Pop violin practise: “Routine or not routine?”

pop violin practise

Pop Violin Practise

When I decided to leave behind the world of classical music (and become a rock violinist), I did so for a very particular reason: I felt that I was just a machine, playing sheet music, in accordance to certain standards from the classical music world. Playing “well” or “poorly” was only a matter of physical prowess, that I though I’d never attain. I was constantly frustrated and under pressure for being “a bad musician“.

After this crisis, I abandoned the violin for months. It was then when I decided to study rock improvisation. Only a few classes in, and I felt fulfilled again. I was in love with music once more, now that the shadow of compulsive practise was no longer over me.

However (and let me be very clear on this), shifting to violin improvisation doesn’t mean that I stopped studying: it was just a different kind of it. I went from the routine of classical scales, to the pop violin practise of pentatonic scales. The same bowing techniques I used before – with major and minor scales – I’m still using over modal and pentatonic scales.

Some Differences to Consider

No matter what style of music you play, one thing is certain: practising scales and sound exercises are a must for playing comfortably and having a well-rounded sound. The difference lays in the way you practise. I no longer play in an obsessive and automatic way: I enjoy each note, each exercise. I feel what I play, how one note connects to the next, and which one is the most important, harmonically, on the scale. There’s a double benefit to that: improving my sound and left hand technique, and the musical aspect of this – which I overlooked before.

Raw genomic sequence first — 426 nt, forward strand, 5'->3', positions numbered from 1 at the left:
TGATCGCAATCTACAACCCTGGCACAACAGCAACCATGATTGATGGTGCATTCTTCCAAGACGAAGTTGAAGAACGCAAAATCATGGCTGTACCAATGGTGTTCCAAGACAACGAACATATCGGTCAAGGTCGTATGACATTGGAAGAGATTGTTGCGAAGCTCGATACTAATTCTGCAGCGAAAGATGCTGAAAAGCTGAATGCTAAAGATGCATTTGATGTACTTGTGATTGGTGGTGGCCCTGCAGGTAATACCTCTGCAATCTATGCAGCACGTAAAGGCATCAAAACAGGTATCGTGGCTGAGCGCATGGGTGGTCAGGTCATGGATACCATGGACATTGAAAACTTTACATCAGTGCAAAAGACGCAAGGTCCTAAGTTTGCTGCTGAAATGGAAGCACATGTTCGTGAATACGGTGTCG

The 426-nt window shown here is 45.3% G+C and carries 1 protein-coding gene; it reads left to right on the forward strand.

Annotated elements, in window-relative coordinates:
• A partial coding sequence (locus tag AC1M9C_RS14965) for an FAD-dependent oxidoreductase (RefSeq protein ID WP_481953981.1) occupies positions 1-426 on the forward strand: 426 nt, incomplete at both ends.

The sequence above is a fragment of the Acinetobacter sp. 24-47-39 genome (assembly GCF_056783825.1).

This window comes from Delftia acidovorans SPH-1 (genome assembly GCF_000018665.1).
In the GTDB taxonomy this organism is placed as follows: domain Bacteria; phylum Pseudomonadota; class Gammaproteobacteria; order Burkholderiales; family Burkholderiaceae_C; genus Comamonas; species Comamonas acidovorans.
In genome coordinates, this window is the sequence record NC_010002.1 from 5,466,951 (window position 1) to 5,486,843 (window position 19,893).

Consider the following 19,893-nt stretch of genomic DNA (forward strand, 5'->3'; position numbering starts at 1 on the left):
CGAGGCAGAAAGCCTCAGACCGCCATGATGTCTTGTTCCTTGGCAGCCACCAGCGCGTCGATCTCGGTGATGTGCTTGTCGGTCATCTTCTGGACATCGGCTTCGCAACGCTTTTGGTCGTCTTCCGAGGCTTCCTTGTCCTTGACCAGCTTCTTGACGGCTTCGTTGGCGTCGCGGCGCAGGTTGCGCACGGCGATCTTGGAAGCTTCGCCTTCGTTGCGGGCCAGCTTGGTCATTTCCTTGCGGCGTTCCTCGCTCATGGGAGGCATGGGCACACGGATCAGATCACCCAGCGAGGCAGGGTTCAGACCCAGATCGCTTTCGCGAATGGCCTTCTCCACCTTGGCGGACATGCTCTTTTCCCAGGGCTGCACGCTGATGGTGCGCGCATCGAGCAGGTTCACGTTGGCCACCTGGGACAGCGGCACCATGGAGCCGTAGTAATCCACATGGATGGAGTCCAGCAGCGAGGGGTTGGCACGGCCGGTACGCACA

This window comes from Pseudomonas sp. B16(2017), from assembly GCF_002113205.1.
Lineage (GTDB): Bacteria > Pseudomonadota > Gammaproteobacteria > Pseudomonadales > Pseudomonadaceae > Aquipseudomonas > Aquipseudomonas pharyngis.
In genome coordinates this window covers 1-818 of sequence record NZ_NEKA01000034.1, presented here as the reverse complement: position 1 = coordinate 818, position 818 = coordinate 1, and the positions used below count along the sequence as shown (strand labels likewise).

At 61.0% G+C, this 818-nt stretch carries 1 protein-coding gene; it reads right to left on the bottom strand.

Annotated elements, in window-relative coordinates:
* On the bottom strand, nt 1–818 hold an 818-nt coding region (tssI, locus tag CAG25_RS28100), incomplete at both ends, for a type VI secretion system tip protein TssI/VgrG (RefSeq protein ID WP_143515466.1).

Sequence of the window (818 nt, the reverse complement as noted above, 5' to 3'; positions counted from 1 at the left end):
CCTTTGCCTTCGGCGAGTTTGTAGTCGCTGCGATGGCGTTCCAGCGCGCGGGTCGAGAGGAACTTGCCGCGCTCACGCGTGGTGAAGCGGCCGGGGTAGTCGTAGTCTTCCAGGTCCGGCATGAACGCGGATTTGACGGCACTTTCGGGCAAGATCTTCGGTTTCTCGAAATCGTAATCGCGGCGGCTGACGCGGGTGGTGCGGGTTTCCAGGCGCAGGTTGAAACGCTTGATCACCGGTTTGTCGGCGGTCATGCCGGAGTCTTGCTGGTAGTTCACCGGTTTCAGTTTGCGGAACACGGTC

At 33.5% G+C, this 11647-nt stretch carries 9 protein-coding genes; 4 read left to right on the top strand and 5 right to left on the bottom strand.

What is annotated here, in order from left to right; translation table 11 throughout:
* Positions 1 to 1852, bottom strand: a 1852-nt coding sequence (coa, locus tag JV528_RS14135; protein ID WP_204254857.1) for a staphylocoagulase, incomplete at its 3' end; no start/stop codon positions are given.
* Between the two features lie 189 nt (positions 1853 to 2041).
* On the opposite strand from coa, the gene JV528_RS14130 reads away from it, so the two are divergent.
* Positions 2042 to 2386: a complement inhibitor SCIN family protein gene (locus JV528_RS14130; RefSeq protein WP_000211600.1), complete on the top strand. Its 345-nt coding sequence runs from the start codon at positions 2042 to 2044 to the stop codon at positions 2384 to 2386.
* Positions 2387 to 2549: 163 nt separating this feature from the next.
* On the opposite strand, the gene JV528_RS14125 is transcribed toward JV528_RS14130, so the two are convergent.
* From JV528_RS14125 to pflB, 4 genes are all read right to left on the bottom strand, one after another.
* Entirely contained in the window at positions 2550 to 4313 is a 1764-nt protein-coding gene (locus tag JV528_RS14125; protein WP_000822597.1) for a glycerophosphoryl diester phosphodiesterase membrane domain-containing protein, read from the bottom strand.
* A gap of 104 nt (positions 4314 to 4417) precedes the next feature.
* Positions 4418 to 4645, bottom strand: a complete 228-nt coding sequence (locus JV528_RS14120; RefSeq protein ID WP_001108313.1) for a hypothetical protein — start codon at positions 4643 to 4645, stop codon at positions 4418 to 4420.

Another difference is that when you go from classical to pop violin practise, the guilt fades away. Stop beating yourself up for not studying one day! Here’s a tip for you: if you ever feel like you can’t be bothered to study your scales, try instead to play over a record you love. Experiment and improvise on top of the songs. Many rock guitarists, for example, do this – or even got started this way. Get into the song, reflect on the music and what’s behind it. I consider this studying; do you agree? Picture a rock band (Pink Floyd, for instance) locking themselves on the studio for hours: writing, playing, recording… Isn’t that practise in itself? It certainly isn’t wasting time, from my point of view.

The ideal balance is something we need to find for ourselves: what makes you happy? What makes you feel comfortable with the instrument? Picture a scale with equal weight on both sides: the instrument technique, and musicality. We play violin because we want to make music, so don’t lose sight of it.

 

You may also like

Leave a Reply